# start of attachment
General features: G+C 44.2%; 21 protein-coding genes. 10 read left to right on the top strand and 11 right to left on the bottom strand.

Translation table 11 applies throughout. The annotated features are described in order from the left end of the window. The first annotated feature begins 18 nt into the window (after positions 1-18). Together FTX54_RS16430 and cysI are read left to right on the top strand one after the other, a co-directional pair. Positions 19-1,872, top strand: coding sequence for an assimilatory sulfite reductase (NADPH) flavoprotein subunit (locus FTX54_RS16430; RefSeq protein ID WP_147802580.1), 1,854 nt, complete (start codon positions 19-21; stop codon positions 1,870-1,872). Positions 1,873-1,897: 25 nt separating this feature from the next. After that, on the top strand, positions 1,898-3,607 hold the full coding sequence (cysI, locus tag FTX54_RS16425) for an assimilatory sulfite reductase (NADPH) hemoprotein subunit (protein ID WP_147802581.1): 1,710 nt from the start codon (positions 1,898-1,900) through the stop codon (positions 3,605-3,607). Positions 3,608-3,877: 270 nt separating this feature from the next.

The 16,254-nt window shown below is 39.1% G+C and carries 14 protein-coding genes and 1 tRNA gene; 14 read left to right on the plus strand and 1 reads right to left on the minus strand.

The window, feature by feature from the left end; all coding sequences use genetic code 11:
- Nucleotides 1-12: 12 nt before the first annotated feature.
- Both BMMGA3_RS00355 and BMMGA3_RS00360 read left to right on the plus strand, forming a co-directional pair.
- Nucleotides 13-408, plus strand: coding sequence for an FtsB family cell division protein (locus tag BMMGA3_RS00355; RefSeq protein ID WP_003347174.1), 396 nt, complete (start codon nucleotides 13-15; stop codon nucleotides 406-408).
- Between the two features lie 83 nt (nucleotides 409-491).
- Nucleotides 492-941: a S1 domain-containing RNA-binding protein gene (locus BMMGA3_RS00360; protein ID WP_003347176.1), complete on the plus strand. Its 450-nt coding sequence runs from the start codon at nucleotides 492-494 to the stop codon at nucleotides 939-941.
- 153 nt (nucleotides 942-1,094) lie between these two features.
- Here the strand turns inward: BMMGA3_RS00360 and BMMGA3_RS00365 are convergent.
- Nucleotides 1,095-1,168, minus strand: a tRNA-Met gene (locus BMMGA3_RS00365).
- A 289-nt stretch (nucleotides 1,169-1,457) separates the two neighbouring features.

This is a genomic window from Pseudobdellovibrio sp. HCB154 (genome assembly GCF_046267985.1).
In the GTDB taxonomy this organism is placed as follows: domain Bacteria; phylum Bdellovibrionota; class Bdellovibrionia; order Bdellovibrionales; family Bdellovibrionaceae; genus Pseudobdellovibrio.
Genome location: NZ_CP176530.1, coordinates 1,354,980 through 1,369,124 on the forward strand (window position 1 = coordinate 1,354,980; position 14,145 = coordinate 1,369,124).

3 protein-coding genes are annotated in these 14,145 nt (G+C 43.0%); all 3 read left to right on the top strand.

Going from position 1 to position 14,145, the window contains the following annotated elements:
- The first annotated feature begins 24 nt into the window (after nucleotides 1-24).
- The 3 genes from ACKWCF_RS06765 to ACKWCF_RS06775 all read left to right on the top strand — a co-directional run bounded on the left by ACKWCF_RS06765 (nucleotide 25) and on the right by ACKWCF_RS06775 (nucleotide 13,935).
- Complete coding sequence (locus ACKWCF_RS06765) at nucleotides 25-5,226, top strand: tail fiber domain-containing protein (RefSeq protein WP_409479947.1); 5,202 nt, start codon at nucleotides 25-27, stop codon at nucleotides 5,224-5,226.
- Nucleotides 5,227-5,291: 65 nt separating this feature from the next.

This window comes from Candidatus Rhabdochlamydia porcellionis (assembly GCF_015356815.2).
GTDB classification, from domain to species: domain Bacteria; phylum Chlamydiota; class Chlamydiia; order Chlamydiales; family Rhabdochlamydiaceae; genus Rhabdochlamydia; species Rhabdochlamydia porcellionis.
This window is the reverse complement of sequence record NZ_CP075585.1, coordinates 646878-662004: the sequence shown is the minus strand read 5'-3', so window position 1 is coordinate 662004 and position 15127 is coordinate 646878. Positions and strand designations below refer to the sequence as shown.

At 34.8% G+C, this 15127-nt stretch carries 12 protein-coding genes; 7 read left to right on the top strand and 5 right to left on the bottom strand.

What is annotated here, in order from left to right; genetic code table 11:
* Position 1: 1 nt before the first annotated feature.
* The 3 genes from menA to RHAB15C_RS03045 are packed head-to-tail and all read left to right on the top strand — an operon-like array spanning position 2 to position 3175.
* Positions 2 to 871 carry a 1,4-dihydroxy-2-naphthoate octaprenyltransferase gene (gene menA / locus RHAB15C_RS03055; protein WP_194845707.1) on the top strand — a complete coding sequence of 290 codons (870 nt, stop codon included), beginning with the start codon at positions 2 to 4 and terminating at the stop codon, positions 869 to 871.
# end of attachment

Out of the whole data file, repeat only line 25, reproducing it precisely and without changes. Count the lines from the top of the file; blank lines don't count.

This window is the reverse complement of sequence record NZ_CP075585.1, coordinates 646878-662004: the sequence shown is the minus strand read 5'-3', so window position 1 is coordinate 662004 and position 15127 is coordinate 646878. Positions and strand designations below refer to the sequence as shown.